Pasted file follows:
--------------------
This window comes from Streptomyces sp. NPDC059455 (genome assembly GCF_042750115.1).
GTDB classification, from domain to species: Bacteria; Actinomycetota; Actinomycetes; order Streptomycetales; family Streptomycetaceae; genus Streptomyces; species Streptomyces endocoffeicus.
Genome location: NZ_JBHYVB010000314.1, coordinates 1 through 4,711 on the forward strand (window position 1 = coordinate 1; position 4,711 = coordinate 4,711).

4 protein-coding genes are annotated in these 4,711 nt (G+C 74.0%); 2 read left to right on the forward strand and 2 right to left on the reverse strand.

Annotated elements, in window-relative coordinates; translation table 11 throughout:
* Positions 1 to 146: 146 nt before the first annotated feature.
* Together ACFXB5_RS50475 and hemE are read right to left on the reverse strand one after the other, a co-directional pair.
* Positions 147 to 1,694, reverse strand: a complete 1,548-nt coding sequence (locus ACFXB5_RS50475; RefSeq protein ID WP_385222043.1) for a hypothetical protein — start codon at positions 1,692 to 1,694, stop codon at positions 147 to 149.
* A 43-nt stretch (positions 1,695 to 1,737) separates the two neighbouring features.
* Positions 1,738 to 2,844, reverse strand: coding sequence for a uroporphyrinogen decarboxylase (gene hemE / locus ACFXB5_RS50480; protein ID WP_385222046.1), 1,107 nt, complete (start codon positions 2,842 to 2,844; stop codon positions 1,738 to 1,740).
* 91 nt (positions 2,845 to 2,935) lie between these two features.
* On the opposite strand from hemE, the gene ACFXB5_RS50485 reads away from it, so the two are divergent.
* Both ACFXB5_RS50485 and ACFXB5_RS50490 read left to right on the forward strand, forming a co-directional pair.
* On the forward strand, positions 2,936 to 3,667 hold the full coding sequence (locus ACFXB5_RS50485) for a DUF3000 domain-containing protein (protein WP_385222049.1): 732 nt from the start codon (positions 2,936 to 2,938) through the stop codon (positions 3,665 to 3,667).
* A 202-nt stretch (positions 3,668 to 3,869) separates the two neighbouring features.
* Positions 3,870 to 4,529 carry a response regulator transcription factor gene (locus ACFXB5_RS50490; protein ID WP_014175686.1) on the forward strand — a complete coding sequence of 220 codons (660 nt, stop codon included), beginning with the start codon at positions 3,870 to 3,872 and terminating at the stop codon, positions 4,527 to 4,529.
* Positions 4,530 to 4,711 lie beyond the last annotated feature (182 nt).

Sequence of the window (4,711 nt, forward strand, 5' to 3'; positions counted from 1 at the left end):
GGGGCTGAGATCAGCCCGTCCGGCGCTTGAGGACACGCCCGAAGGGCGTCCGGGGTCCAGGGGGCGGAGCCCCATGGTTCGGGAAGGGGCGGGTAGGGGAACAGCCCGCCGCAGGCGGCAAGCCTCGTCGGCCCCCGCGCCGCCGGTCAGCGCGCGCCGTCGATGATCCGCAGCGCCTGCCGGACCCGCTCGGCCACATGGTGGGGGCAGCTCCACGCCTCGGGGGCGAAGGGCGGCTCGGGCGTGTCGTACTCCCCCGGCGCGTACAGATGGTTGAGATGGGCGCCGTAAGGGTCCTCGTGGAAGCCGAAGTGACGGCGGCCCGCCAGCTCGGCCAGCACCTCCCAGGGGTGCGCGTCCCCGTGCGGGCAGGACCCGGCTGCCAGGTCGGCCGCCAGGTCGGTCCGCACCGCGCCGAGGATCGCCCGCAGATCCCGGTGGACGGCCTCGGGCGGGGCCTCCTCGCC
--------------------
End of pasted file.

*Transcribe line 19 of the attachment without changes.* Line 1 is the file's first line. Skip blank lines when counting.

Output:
GGGGCTGAGATCAGCCCGTCCGGCGCTTGAGGACACGCCCGAAGGGCGTCCGGGGTCCAGGGGGCGGAGCCCCATGGTTCGGGAAGGGGCGGGTAGGGGAACAGCCCGCCGCAGGCGGCAAGCCTCGTCGGCCCCCGCGCCGCCGGTCAGCGCGCGCCGTCGATGATCCGCAGCGCCTGCCGGACCCGCTCGGCCACATGGTGGGGGCAGCTCCACGCCTCGGGGGCGAAGGGCGGCTCGGGCGTGTCGTACTCCCCCGGCGCGTACAGATGGTTGAGATGGGCGCCGTAAGGGTCCTCGTGGAAGCCGAAGTGACGGCGGCCCGCCAGCTCGGCCAGCACCTCCCAGGGGTGCGCGTCCCCGTGCGGGCAGGACCCGGCTGCCAGGTCGGCCGCCAGGTCGGTCCGCACCGCGCCGAGGATCGCCCGCAGATCCCGGTGGACGGCCTCGGGCGGGGCCTCCTCGCC